By Joe Flaherty
The New York Times, September 20, 1981
It seems the designation of “Fight of the Century” (this has been the third in the last two years) is a masked monicker to disguise the fact they are affairs of violence. Perhaps things will improve when we move on to “The Mayhem of the Millennium.”
Before Leonard and Hearns put on their magnificent brawl, one had to deal with endless financial forecasts of the fight, and sit in on concocted “media opportunities” where people spoke according to the Pentagon style book and with the sincerity of Phil Donahue discussing teenage pregnancy. There was a “Great Debate” between the trainers of both fighters. There was a story that Hearns’s man, Emanuel Steward, had taken elocution lessons before coming to this talkathon in the desert. But Angelo Dundee bested Steward when he made a sly reference to his beer commercial. Steward has yet to be tapped for a 30-second canonization.
No one was immune. Financial backers took bows and received ovations for supplying the arms that would make them millions. It could be said in favor of the munition makers that they stayed in the background.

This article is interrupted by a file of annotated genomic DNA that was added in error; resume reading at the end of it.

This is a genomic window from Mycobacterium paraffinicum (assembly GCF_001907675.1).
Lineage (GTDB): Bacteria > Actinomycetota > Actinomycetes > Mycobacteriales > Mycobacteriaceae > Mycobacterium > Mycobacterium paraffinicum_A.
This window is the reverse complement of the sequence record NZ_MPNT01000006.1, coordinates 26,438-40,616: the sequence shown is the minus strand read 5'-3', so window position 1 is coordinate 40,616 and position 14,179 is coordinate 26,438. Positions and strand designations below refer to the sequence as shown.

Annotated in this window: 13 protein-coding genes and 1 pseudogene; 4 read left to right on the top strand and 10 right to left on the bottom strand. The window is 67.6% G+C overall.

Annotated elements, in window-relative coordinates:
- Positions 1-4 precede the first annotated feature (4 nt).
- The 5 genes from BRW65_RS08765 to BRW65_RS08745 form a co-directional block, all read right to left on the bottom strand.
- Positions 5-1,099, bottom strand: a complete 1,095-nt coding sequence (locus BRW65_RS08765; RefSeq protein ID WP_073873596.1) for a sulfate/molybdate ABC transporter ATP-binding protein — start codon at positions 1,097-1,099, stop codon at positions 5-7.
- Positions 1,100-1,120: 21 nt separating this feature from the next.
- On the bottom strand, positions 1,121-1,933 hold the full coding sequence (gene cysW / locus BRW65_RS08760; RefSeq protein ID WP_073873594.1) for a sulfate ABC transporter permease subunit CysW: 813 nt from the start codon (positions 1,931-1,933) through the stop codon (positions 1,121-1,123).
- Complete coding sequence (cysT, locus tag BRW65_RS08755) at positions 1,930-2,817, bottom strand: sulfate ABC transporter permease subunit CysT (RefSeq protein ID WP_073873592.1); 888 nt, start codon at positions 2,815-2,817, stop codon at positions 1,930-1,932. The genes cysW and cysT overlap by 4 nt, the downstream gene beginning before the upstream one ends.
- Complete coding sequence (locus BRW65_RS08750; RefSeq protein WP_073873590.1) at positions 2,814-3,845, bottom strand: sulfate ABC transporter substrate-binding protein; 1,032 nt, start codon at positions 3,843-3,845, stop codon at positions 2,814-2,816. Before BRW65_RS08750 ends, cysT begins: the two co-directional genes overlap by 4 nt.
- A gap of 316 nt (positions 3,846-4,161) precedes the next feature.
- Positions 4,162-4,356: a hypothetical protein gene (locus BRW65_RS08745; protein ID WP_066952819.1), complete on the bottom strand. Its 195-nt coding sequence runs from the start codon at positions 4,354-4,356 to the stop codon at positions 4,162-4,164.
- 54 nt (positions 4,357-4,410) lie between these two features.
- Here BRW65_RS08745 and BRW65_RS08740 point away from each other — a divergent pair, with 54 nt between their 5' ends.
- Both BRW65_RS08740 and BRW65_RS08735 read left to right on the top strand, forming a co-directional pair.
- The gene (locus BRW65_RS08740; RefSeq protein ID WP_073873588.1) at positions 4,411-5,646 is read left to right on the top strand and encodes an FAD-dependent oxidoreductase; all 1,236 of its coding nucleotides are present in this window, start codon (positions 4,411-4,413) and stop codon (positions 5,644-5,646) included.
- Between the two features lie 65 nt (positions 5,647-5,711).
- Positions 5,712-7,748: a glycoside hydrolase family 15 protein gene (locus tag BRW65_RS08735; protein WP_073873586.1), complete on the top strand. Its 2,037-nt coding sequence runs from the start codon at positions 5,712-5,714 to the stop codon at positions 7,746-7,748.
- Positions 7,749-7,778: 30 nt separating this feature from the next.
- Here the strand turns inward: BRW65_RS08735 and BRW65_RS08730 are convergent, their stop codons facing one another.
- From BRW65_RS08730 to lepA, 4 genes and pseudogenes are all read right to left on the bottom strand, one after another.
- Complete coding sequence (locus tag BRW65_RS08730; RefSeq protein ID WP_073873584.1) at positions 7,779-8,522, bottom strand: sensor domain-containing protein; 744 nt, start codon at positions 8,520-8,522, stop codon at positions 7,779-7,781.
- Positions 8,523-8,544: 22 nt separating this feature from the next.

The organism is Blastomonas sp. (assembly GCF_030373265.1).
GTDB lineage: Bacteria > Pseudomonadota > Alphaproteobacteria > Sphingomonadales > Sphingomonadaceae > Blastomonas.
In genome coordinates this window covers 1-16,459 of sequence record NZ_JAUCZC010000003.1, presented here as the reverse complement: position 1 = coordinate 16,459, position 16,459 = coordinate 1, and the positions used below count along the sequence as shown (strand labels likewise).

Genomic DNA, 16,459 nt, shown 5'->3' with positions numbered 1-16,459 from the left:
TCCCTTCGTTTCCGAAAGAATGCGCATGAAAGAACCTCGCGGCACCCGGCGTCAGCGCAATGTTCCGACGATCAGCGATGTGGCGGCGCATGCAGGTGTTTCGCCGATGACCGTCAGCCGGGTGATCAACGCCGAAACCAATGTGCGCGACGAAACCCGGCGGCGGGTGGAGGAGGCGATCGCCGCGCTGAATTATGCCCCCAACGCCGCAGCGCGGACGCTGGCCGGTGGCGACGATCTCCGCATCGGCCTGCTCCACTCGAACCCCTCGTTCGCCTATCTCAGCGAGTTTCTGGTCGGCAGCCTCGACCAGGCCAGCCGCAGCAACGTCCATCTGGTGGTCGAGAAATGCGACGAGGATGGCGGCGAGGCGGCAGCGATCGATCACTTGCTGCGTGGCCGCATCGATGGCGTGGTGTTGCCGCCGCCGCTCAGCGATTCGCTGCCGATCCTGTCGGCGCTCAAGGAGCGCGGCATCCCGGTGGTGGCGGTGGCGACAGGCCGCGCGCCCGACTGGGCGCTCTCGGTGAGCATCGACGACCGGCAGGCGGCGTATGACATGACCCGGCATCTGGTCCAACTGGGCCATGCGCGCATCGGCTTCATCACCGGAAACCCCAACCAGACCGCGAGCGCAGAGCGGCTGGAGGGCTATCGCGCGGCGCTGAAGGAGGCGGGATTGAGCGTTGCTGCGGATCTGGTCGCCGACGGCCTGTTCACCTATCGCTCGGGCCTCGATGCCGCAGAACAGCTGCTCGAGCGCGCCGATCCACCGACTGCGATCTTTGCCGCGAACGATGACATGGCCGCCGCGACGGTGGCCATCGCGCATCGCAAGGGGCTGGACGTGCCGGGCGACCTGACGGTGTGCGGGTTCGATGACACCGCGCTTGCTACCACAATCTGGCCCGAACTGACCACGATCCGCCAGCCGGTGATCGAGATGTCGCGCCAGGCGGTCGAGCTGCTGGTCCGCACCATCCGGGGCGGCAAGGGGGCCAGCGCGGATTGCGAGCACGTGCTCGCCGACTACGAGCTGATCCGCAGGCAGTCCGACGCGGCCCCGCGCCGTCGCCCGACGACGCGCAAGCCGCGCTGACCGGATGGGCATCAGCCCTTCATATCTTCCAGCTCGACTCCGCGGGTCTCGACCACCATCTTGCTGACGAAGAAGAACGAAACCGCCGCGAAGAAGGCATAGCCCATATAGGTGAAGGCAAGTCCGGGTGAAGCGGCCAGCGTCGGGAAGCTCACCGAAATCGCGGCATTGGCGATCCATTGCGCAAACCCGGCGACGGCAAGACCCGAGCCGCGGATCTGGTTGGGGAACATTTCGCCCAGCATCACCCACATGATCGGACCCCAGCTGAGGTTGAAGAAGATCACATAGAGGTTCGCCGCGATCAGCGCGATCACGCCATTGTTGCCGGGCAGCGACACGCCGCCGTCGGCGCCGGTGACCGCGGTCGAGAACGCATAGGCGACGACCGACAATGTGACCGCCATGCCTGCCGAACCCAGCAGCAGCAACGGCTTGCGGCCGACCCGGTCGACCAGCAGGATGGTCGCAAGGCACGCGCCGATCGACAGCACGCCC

The ante was upped when Leonard joined the lingo fray: “I try to perceive what’s distortion and what is meaningful,” he said. “I regard my opponent as too stiff and aggression orientated.” The latter gave rise to the notion that maybe the only mixing to be done would be with metaphors. Considering Ali’s and Duran’s recent performances, it was possible.
Hearns, who once upon a time uttered, nice, simple sentences like “I’m gonna lay some heavy hurt on his head,” also started to overextend himself. When the fighters weren’t mangling the mother tongue, their respective camps were carrying on about how their charges, despite the millions they have made, were still basic, sweet, simple kids. Huck Finns with portfolios.
The fight site wasn’t promising. Under the lights, the ring heat was over 100 degrees. And one couldn’t get any feel of community in the gerrymandered stadium built on Caesars’ tennis court.
But all this was inevitable considering the site of the fight. Vegas, one can guess, was created when Hollywood exiled its true vulgarians. Even the evenings offered no respite from the over-baked. Dinners were accompanied by strolling violin players in swallow tail coats, dewey-eyed, guitar-toting troubadours, or double-keyboard piano duets. Only Jose Iturbi and Esther Williams doing a water ballet with the cartoon Tom and Jerry were missing.
The most memorable sight was the 50-foot-tall white replica of the sculpture “David” that stands in a corridor of Caesars Palace dubbed the Appian Way. Just what Pope Julius would have commissioned if he had casino money.
One began to yearn for a good old fashioned bash on a barge. Not to be confused with Cleopatra’s Barge (a watering hole in Caesars). But at the ultimate moment of despair the fighters came to the rescue.